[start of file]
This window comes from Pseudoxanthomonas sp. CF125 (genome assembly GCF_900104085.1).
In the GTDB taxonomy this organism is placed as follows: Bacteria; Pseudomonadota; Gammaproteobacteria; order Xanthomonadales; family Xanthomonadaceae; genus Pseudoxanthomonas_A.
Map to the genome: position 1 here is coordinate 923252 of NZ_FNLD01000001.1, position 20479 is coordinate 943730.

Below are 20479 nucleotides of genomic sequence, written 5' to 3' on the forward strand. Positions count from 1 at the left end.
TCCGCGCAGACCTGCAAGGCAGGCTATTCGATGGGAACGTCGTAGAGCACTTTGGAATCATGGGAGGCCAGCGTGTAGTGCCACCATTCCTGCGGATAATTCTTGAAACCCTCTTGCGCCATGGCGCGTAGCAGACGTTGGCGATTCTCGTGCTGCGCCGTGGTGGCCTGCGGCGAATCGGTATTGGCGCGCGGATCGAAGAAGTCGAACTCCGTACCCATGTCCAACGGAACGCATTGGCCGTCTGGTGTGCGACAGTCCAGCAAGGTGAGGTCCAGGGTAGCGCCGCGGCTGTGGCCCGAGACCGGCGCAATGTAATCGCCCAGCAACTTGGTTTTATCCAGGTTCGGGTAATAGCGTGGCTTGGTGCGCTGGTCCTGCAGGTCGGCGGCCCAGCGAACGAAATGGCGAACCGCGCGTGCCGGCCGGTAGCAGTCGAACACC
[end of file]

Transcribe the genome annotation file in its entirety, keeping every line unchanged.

This window comes from Pseudoxanthomonas sp. CF125 (genome assembly GCF_900104085.1).
In the GTDB taxonomy this organism is placed as follows: Bacteria; Pseudomonadota; Gammaproteobacteria; order Xanthomonadales; family Xanthomonadaceae; genus Pseudoxanthomonas_A.
Map to the genome: position 1 here is coordinate 923252 of NZ_FNLD01000001.1, position 20479 is coordinate 943730.

Below are 20479 nucleotides of genomic sequence, written 5' to 3' on the forward strand. Positions count from 1 at the left end.
TCCGCGCAGACCTGCAAGGCAGGCTATTCGATGGGAACGTCGTAGAGCACTTTGGAATCATGGGAGGCCAGCGTGTAGTGCCACCATTCCTGCGGATAATTCTTGAAACCCTCTTGCGCCATGGCGCGTAGCAGACGTTGGCGATTCTCGTGCTGCGCCGTGGTGGCCTGCGGCGAATCGGTATTGGCGCGCGGATCGAAGAAGTCGAACTCCGTACCCATGTCCAACGGAACGCATTGGCCGTCTGGTGTGCGACAGTCCAGCAAGGTGAGGTCCAGGGTAGCGCCGCGGCTGTGGCCCGAGACCGGCGCAATGTAATCGCCCAGCAACTTGGTTTTATCCAGGTTCGGGTAATAGCGTGGCTTGGTGCGCTGGTCCTGCAGGTCGGCGGCCCAGCGAACGAAATGGCGAACCGCGCGTGCCGGCCGGTAGCAGTCGAACACC